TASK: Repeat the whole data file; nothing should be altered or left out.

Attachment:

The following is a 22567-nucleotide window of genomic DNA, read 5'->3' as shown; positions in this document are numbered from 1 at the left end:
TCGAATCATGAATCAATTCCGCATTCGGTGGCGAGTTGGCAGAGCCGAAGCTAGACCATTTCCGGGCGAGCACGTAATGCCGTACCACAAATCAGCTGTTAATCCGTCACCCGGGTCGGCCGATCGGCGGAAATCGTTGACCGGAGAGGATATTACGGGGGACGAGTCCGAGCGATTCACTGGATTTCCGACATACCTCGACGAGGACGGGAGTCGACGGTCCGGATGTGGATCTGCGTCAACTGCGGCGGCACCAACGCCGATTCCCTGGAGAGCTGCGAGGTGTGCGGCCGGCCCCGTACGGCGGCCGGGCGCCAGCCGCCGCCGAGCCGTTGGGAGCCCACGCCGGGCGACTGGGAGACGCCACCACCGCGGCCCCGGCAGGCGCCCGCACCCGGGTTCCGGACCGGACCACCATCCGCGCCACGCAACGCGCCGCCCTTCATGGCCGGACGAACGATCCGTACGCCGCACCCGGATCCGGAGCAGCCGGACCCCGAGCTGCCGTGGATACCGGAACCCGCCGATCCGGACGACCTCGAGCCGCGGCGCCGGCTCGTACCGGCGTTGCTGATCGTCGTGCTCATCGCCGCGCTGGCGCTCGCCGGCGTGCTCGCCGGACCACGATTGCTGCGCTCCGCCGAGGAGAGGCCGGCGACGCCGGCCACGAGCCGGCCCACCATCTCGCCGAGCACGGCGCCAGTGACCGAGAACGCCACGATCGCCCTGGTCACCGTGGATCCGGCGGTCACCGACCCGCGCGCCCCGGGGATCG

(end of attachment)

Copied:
The following is a 22567-nucleotide window of genomic DNA, read 5'->3' as shown; positions in this document are numbered from 1 at the left end:
TCGAATCATGAATCAATTCCGCATTCGGTGGCGAGTTGGCAGAGCCGAAGCTAGACCATTTCCGGGCGAGCACGTAATGCCGTACCACAAATCAGCTGTTAATCCGTCACCCGGGTCGGCCGATCGGCGGAAATCGTTGACCGGAGAGGATATTACGGGGGACGAGTCCGAGCGATTCACTGGATTTCCGACATACCTCGACGAGGACGGGAGTCGACGGTCCGGATGTGGATCTGCGTCAACTGCGGCGGCACCAACGCCGATTCCCTGGAGAGCTGCGAGGTGTGCGGCCGGCCCCGTACGGCGGCCGGGCGCCAGCCGCCGCCGAGCCGTTGGGAGCCCACGCCGGGCGACTGGGAGACGCCACCACCGCGGCCCCGGCAGGCGCCCGCACCCGGGTTCCGGACCGGACCACCATCCGCGCCACGCAACGCGCCGCCCTTCATGGCCGGACGAACGATCCGTACGCCGCACCCGGATCCGGAGCAGCCGGACCCCGAGCTGCCGTGGATACCGGAACCCGCCGATCCGGACGACCTCGAGCCGCGGCGCCGGCTCGTACCGGCGTTGCTGATCGTCGTGCTCATCGCCGCGCTGGCGCTCGCCGGCGTGCTCGCCGGACCACGATTGCTGCGCTCCGCCGAGGAGAGGCCGGCGACGCCGGCCACGAGCCGGCCCACCATCTCGCCGAGCACGGCGCCAGTGACCGAGAACGCCACGATCGCCCTGGTCACCGTGGATCCGGCGGTCACCGACCCGCGCGCCCCGGGGATCG